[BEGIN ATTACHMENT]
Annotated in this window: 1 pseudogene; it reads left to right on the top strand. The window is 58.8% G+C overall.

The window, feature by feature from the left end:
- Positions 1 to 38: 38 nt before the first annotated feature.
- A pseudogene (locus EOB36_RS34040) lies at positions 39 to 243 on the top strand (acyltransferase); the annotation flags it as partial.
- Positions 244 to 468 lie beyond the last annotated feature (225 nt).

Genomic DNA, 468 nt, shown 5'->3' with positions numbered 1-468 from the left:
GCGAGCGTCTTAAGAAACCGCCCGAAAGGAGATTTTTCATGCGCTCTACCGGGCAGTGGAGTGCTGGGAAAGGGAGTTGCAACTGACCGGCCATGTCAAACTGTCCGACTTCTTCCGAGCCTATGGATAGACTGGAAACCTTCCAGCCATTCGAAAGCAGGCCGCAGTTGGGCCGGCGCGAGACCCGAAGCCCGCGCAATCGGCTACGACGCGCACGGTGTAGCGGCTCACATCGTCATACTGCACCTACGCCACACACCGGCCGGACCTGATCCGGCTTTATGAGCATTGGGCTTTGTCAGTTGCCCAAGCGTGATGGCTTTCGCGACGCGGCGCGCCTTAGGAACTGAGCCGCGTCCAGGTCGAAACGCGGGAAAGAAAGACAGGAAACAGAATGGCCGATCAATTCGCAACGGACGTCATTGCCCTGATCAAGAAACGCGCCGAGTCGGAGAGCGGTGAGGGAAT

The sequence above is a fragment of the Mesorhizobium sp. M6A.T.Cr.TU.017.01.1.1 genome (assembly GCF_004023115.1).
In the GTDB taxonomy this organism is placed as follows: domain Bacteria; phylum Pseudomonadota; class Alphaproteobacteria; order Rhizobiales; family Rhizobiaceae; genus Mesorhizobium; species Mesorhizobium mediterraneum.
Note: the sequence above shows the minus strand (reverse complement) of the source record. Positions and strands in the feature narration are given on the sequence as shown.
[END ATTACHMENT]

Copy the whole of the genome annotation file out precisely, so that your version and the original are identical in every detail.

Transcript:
Annotated in this window: 1 pseudogene; it reads left to right on the top strand. The window is 58.8% G+C overall.

The window, feature by feature from the left end:
- Positions 1 to 38: 38 nt before the first annotated feature.
- A pseudogene (locus EOB36_RS34040) lies at positions 39 to 243 on the top strand (acyltransferase); the annotation flags it as partial.
- Positions 244 to 468 lie beyond the last annotated feature (225 nt).

Genomic DNA, 468 nt, shown 5'->3' with positions numbered 1-468 from the left:
GCGAGCGTCTTAAGAAACCGCCCGAAAGGAGATTTTTCATGCGCTCTACCGGGCAGTGGAGTGCTGGGAAAGGGAGTTGCAACTGACCGGCCATGTCAAACTGTCCGACTTCTTCCGAGCCTATGGATAGACTGGAAACCTTCCAGCCATTCGAAAGCAGGCCGCAGTTGGGCCGGCGCGAGACCCGAAGCCCGCGCAATCGGCTACGACGCGCACGGTGTAGCGGCTCACATCGTCATACTGCACCTACGCCACACACCGGCCGGACCTGATCCGGCTTTATGAGCATTGGGCTTTGTCAGTTGCCCAAGCGTGATGGCTTTCGCGACGCGGCGCGCCTTAGGAACTGAGCCGCGTCCAGGTCGAAACGCGGGAAAGAAAGACAGGAAACAGAATGGCCGATCAATTCGCAACGGACGTCATTGCCCTGATCAAGAAACGCGCCGAGTCGGAGAGCGGTGAGGGAAT

The sequence above is a fragment of the Mesorhizobium sp. M6A.T.Cr.TU.017.01.1.1 genome (assembly GCF_004023115.1).
In the GTDB taxonomy this organism is placed as follows: domain Bacteria; phylum Pseudomonadota; class Alphaproteobacteria; order Rhizobiales; family Rhizobiaceae; genus Mesorhizobium; species Mesorhizobium mediterraneum.
Note: the sequence above shows the minus strand (reverse complement) of the source record. Positions and strands in the feature narration are given on the sequence as shown.